Evening Poetry, June 25

Fireflies

by Frank Ormsby

The lights come on and stay on under the trees.
Visibly a whole neighborhood inhabits the dusk,
so punctual and in place it seems to deny
dark its dominion. Nothing will go astray,
the porch lamps promise. Sudden, as though a match
failed to ignite at the foot of the garden, the first squibs
trouble the eye. Impossible not to share
that sportive, abortive, clumsy, where-are-we-now
dalliance with night, such soothing relentlessness.
What should we make of fireflies, their quick flare
of promise and disappointment, their throwaway style?
Our heads turn this way and that. We are loath to miss
such jauntiness in nature. Those fugitive selves,
winged and at random! Our flickery might-have-beens
come up form the woods to haunt us! Our yet-to-be
as tentative frolic! What do fireflies say?
That loneliness made of light becomes at last
convivial singleness? That any antic spark
cruising the void might titillate creation?
And whether they spend themselves, or go to ground,
or drift with their lights out, they have left the gloom,
for as long as our eyes take to absorb such absence,
less than it seemed, as childless and deprived
as Chaos and Old Night. But ruffled, too,
as though it unearthed some memory of light
from its long blackout, a hospitable core
fit home for fireflies, brushed by fireflies’ wings.

You can find this poem in Goat’s Milk.

Evening Poetry, June 5

All in June

by William Henry Davies

A week ago I had a fire
To warm my feet, my hands and face;
Cold winds, that never make a friend,
Crept in and out of every place.

Today the fields are rich in grass,
And buttercups in thousands grow;
I’ll show the world where I have been–
With gold-dust seen on either shoe.

Till to my garden back I come,
Where bumble-bees for hours and hours
Sit on their soft, fat, velvet bums,
To wriggle out of hollow flowers.

You can find this poem in The Collected Poems of William Henry Davies.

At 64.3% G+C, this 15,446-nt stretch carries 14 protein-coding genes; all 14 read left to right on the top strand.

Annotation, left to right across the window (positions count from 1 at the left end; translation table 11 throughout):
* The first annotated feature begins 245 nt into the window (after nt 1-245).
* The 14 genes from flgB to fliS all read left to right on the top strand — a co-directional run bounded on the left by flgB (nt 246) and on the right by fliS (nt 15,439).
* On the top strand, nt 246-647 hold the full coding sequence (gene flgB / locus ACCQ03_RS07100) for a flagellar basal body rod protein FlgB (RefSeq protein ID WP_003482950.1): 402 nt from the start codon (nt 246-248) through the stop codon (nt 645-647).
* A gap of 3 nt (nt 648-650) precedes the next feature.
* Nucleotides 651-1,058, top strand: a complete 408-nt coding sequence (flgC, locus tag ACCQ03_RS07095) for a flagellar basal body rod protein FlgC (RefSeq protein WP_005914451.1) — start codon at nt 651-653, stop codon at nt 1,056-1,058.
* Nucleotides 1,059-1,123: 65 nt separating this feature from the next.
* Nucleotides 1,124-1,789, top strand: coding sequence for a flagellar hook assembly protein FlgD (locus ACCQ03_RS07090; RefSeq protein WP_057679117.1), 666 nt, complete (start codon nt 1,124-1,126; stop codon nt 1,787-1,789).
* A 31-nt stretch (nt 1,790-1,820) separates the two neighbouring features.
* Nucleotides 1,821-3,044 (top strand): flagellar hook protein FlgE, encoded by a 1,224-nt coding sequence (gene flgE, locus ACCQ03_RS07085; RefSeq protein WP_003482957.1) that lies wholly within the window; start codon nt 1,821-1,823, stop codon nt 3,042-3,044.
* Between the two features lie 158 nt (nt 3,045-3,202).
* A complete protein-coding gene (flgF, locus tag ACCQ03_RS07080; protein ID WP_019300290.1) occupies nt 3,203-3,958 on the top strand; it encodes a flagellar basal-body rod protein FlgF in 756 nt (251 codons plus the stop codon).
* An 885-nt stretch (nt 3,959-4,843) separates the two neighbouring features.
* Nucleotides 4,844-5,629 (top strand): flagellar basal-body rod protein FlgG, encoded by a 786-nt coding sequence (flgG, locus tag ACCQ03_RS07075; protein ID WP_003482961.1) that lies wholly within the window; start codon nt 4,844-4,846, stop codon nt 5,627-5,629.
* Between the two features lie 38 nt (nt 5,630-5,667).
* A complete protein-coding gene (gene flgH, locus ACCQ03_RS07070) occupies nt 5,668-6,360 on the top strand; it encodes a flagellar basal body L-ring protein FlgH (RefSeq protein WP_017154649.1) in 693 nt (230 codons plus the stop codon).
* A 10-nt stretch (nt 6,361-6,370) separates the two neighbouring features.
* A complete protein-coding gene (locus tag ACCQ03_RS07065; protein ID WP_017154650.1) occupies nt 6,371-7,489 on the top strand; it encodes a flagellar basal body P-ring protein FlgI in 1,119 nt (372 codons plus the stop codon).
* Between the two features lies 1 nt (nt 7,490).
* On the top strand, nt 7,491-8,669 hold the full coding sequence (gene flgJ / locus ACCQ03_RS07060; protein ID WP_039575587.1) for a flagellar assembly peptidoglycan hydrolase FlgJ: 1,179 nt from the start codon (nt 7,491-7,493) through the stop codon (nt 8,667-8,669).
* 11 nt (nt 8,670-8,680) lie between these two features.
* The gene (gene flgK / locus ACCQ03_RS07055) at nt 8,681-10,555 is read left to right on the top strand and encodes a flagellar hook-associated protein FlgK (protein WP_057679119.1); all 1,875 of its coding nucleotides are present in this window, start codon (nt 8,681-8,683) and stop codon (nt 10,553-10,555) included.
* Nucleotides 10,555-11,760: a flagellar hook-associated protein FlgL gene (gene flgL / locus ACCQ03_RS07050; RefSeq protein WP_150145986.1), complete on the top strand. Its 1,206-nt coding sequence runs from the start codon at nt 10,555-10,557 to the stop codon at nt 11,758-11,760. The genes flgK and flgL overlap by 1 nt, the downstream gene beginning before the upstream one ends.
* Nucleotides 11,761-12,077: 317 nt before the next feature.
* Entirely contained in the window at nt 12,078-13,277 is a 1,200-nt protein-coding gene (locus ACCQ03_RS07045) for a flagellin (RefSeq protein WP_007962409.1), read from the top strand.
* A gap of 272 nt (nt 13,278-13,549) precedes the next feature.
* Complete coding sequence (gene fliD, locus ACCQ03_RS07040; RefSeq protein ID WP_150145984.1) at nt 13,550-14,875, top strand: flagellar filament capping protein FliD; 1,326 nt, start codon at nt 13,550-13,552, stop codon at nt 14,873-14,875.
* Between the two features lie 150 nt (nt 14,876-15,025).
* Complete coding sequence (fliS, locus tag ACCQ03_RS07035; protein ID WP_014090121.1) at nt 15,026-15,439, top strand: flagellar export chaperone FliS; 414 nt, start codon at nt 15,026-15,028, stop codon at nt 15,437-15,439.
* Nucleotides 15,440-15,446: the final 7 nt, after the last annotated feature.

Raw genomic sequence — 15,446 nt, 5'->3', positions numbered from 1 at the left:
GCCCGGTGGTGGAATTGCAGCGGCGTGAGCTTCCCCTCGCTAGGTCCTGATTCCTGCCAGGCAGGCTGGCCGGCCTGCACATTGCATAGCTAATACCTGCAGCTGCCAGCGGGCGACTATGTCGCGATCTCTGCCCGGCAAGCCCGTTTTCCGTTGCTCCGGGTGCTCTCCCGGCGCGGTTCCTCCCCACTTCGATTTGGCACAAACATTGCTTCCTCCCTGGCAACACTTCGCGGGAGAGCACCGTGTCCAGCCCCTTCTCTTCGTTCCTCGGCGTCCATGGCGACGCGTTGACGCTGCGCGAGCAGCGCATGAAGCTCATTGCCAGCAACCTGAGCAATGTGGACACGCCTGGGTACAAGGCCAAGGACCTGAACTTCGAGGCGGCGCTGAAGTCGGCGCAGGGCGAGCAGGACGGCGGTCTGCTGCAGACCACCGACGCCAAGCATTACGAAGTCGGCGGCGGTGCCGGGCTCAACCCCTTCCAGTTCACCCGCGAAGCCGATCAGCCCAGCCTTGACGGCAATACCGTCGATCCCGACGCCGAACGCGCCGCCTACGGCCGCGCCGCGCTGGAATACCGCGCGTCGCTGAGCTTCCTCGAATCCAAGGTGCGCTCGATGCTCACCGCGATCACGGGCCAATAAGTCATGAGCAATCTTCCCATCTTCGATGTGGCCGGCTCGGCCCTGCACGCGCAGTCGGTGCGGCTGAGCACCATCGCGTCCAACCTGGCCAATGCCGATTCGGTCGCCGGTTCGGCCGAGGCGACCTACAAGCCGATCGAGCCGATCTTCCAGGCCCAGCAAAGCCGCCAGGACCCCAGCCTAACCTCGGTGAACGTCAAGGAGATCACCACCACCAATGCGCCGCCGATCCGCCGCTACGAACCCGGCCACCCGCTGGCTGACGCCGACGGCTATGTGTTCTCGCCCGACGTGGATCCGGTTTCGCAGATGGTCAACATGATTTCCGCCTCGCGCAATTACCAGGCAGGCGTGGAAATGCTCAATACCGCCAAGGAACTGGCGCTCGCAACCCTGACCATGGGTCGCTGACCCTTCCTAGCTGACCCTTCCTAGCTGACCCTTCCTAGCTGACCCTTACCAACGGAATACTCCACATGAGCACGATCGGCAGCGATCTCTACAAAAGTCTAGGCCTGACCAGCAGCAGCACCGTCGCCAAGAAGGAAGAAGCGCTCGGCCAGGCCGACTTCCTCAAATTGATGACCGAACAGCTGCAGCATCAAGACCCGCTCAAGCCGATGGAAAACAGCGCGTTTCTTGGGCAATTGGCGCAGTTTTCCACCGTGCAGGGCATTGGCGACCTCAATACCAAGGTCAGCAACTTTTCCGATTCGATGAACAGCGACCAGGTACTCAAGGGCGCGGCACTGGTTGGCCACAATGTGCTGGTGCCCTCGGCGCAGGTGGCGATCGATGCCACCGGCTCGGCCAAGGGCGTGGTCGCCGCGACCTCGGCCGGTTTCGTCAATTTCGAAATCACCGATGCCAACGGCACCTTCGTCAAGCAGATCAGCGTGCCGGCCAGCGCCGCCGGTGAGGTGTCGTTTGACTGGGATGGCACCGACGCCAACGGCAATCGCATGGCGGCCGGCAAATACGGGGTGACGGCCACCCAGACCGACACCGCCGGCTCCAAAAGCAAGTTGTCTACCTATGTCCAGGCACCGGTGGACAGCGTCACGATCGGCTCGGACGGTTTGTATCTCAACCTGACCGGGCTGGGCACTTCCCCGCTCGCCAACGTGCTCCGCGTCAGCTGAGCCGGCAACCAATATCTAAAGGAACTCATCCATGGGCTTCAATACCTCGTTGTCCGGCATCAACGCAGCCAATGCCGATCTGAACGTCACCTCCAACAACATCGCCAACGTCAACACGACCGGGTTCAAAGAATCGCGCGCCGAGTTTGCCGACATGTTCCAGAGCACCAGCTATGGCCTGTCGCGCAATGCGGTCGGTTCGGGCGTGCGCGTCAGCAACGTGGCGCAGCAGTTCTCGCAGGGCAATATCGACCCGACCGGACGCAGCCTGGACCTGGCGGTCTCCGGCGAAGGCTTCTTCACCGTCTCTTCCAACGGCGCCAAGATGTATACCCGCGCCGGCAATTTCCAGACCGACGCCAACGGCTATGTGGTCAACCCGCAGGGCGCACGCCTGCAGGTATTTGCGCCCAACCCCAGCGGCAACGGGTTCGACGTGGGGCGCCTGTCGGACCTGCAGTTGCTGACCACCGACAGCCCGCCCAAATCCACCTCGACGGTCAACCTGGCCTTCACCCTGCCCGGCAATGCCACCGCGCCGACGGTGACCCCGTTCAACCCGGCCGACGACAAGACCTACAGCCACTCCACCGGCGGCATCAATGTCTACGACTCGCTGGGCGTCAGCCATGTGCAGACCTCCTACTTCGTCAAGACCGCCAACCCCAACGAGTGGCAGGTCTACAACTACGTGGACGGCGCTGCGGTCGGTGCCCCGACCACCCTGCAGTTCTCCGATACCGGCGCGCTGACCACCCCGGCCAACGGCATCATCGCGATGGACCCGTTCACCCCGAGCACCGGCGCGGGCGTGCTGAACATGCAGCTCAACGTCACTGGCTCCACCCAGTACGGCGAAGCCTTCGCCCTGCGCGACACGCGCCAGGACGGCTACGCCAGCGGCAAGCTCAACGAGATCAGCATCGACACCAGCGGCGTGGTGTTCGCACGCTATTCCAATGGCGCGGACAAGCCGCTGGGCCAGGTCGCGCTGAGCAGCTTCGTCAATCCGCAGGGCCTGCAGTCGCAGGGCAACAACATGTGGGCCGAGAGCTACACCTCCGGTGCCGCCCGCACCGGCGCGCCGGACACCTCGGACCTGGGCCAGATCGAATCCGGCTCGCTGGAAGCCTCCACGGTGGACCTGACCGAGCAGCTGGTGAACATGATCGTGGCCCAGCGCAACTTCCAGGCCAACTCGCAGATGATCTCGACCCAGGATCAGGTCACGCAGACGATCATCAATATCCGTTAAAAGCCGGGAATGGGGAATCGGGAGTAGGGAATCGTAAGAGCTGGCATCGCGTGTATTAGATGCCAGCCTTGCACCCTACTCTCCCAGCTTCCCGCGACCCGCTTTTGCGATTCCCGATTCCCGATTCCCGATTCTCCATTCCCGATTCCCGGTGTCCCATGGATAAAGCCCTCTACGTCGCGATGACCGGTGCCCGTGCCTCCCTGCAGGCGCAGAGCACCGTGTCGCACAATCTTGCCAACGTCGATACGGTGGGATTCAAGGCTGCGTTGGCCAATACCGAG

Evening Poetry, August 9

Deep Summer

by Mary Oliver

The mockingbird

opens his throat

among the thorns

for his own reasons

but doesn’t mind

if we pause

to listen

and learn something

for ourselves;

he doesn’t stop,

he nods

his gray head

with the frightfully bright eyes,

he flirts

his supple tail,

he says:

listen, if you would listen.

There’s no end

to good talk,

to passion songs,

to the melodies

that say

this branch,

this tree is mine,

to the wholesome

happiness

of being alive

on a patch

of this green earth

in the deep

pleasure of summer.

What a bird!

Your clocks, he says plainly,

which are always ticking,

do not have to be listened to.

The spirit of his every word.

You can find this poem in the collection Evidence by Mary Oliver.

Evening Poetry, August 1

“She had forgotten how the August night”

by Edna St. Vincent Millay

She had forgotten how the August night
Was level as a lake beneath the moon,
In which she swam a little, losing sight
Of shore; and how the boy, who was at noon
Simple enough, not different from the rest,
Wore now a pleasant mystery as he went,
Which seemed to her an honest enough test
Whether she loved him, and she was content.
So loud, so loud the million crickets’ choir. . .
So sweet the night, so long-drawn-out and late. . .
And if the man were not her spirit’s mate,
Why was her body sluggish with desire?
Stark on the open field the moonlight fell,
But the oak tree’s shadow was deep and black and
     secret as a well.

You can find this poem in Collected Poems by Edna St. Vincent Millay.

Evening Poetry, July 27

Summer at North Farm

by Stephen Kuusisto

Finnish rural life, ca. 1910

Fires, always fires after midnight,
the sun depending in the purple birches

and gleaming like a copper kettle.
By the solstice they’d burned everything,

the bad-luck sleigh, a twisted rocker,
things “possessed” and not-quite-right.

The bonfire coils and lurches,
big as a house, and then it settles.

The dancers come, dressed like rainbows
(if rainbows could be spun),

and linking hands they turn
to the melancholy fiddles.

A red bird spreads its wings now
and in the darker days to come.

You can find this poem in Only Bread, Only Light.